Teachers Like Common Core for Writing, Not Writing Tests
Teachers believe the Common Core standards in their states can improve how they teach writing, but they also find plenty of shortcomings with the standards – and with the associated state writing tests in particular.
A new national survey led by Michigan State University education scholar Gary Troia is the first study of teacher perceptions of the writing and language standards portion of Common Core, which has been formally adopted by 44 states and Washington, D.C. With responses from 482 teachers in grades 3 through 8, it’s also one of the largest surveys of teachers focused on writing practices and attitudes.
Surprisingly, a large proportion of teachers reported they are not even familiar with their state’s standards (nearly one in five) and with the tests (close to a third).
“This proves that a great deal of work needs to be accomplished by state and local education agencies to prepare educators for meaningfully and successfully applying these reforms in their classrooms,” said Troia, associate professor of special education.
Writing, Troia argues, deserves more attention from educators and policymakers.
“Writing performance across the nation is generally poor and writing is key to success in multiple areas of the curriculum, as well as postsecondary academic achievement and employment outcomes.”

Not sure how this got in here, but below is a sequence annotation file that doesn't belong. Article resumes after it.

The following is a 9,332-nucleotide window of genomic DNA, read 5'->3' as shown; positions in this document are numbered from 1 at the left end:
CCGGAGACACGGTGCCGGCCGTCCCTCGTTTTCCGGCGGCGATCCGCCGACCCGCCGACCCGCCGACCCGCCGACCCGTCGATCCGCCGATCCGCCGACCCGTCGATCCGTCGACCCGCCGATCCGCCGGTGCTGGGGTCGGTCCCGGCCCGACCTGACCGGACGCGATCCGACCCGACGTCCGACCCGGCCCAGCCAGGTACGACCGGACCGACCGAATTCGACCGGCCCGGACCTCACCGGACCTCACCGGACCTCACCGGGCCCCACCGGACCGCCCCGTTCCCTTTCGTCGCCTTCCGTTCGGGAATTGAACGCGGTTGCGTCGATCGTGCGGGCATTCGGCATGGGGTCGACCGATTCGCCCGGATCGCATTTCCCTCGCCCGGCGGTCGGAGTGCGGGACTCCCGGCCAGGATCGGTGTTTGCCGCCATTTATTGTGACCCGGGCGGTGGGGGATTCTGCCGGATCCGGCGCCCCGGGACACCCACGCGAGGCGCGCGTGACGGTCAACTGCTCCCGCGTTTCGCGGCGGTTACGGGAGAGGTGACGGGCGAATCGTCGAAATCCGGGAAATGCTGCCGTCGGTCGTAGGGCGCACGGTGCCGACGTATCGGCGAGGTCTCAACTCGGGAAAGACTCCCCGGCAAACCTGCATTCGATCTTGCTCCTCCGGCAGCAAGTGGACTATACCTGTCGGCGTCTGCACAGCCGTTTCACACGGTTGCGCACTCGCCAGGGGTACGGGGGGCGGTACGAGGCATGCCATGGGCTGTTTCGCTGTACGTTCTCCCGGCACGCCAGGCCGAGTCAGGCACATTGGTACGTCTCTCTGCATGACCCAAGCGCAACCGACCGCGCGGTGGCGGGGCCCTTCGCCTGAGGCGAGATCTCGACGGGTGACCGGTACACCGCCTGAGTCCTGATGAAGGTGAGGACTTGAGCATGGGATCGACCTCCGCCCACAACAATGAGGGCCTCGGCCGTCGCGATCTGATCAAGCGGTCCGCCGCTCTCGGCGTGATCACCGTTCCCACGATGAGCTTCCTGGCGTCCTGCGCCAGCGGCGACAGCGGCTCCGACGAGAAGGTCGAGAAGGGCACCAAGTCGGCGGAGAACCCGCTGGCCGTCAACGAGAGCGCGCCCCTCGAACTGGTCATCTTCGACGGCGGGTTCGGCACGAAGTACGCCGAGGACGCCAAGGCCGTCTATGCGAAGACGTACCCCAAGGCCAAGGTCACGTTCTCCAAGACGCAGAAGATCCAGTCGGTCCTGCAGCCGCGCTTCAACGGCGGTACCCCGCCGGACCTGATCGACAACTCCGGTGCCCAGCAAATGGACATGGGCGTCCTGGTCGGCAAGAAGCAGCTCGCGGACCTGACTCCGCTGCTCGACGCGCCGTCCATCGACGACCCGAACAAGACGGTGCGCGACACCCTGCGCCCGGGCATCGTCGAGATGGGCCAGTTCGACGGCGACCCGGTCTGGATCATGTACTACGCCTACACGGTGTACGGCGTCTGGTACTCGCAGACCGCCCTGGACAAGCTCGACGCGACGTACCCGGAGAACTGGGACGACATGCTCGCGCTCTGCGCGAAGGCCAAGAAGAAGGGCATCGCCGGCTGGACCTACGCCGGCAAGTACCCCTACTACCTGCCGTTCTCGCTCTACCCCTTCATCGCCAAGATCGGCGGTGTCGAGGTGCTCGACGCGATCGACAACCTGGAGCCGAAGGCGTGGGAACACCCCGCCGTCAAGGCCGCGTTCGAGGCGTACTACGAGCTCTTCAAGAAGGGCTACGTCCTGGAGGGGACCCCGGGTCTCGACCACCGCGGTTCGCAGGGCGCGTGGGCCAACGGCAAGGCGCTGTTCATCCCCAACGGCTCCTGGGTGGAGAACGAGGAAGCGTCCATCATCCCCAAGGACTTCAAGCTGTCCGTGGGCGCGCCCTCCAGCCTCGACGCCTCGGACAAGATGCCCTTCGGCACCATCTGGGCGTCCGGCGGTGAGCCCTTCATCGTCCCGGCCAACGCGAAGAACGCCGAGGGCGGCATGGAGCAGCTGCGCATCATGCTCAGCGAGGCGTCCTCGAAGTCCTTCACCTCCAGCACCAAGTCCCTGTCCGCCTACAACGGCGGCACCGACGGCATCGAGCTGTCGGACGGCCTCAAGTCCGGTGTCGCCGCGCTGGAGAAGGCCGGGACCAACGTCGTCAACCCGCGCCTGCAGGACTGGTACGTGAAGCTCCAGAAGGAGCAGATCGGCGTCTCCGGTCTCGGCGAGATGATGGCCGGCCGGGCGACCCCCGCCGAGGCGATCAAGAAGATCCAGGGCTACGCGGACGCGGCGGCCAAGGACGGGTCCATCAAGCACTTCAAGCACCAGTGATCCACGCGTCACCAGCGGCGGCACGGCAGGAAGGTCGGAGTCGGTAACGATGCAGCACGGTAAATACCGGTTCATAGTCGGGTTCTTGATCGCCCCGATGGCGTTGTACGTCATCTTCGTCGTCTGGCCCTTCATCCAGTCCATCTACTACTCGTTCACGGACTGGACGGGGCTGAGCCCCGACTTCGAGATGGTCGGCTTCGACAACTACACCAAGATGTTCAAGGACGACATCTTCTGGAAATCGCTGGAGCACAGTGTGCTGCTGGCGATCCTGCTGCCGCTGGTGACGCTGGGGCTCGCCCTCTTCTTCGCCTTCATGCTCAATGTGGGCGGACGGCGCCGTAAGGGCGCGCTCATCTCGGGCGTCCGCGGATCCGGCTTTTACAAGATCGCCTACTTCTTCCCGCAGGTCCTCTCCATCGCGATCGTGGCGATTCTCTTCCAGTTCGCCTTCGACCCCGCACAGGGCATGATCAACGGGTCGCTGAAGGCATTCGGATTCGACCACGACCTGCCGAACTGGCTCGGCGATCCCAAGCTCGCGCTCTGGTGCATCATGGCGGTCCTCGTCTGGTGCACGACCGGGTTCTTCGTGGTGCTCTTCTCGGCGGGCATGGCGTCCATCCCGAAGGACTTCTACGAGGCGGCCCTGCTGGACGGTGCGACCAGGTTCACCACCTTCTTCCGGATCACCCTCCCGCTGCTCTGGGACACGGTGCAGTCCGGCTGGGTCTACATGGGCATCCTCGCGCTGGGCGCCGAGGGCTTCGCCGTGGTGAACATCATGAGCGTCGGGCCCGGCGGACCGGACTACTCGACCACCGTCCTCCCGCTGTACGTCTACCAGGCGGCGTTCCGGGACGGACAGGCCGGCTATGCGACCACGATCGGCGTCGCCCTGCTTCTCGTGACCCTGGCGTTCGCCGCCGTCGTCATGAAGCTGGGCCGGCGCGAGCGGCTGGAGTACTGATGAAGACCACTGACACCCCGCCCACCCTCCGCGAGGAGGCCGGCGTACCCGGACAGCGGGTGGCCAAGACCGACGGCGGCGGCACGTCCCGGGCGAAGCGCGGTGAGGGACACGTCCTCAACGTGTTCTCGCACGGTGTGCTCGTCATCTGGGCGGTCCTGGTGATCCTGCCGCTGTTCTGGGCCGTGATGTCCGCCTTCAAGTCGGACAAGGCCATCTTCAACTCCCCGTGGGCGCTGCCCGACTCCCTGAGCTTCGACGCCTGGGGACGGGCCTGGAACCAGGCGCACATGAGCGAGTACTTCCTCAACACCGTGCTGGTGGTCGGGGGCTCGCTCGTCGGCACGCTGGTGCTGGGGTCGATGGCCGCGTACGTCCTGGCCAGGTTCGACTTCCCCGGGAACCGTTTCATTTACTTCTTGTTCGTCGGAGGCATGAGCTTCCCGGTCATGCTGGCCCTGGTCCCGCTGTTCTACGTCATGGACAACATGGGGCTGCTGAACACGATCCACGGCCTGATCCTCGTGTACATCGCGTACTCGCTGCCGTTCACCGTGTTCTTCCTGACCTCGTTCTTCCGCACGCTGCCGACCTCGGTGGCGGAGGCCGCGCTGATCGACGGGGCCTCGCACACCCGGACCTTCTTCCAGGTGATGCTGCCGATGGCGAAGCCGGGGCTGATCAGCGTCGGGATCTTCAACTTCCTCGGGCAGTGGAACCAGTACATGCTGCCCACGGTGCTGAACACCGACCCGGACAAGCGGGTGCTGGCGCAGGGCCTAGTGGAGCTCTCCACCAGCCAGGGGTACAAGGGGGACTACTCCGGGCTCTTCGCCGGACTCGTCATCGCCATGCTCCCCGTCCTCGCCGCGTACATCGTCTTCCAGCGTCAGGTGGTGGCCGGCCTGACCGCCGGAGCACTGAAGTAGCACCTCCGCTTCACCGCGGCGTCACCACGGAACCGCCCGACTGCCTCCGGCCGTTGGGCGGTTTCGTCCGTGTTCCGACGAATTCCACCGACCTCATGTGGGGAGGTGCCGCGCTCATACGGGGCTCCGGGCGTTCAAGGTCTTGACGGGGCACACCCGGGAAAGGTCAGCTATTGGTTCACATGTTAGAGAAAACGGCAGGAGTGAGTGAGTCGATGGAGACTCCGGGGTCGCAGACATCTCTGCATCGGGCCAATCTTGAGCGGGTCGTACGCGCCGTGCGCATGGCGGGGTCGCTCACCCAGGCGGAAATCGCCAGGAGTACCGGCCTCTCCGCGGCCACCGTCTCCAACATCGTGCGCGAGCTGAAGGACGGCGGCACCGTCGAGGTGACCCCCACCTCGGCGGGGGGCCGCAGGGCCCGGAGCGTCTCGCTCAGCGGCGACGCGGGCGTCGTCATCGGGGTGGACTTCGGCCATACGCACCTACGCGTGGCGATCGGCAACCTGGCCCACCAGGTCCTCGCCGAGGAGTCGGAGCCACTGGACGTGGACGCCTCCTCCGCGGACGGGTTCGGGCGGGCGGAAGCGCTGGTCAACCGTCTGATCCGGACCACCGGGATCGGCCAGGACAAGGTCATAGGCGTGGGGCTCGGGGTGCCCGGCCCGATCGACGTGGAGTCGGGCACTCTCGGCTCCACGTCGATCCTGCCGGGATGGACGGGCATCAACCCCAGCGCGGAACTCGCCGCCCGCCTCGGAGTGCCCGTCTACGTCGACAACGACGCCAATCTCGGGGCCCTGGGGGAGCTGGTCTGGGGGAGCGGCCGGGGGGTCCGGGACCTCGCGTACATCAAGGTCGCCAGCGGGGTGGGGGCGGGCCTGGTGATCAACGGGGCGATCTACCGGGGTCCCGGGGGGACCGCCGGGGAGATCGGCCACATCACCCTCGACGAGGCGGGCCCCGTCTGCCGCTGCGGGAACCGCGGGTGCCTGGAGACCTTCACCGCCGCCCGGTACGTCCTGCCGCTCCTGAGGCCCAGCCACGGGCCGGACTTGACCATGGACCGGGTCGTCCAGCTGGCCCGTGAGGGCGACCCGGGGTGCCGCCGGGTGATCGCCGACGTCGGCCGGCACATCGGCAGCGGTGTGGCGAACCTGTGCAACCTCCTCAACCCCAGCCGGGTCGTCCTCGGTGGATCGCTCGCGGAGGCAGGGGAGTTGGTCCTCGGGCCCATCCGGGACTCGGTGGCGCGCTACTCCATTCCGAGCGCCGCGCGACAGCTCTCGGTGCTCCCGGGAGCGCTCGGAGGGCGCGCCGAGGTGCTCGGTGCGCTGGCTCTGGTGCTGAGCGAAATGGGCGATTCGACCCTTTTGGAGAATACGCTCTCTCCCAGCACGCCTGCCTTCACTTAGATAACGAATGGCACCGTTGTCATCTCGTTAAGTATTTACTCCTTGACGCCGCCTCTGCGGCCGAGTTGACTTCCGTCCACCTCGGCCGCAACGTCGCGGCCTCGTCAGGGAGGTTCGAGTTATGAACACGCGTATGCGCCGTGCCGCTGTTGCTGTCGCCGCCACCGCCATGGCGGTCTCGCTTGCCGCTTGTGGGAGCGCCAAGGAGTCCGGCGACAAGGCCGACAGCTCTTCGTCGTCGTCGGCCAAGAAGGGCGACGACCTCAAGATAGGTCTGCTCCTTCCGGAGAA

Reporting in the journal Reading and Writing, Troia and Steve Graham of Arizona State University find that a majority of teachers believe the adopted writing standards:
- Are more rigorous than prior standards
- Provide clear expectations for students
- Push them to teach writing more often.
On the other hand, teachers are concerned that the standards, and associated tests:
- Take too much time
- Omit key aspects of writing development and
- Don’t accommodate the needs of all students.
Generally, teachers believe they have not received sufficient training to implement the standards.
Similarly, they do not feel prepared to understand or make good use of the assessments in their states.
The study was funded by a grant from the Institute for Research in Teaching and Learning in the College of Education at MSU.
– Gary Troia, Nicole Geary, Andy Henion via MSU Today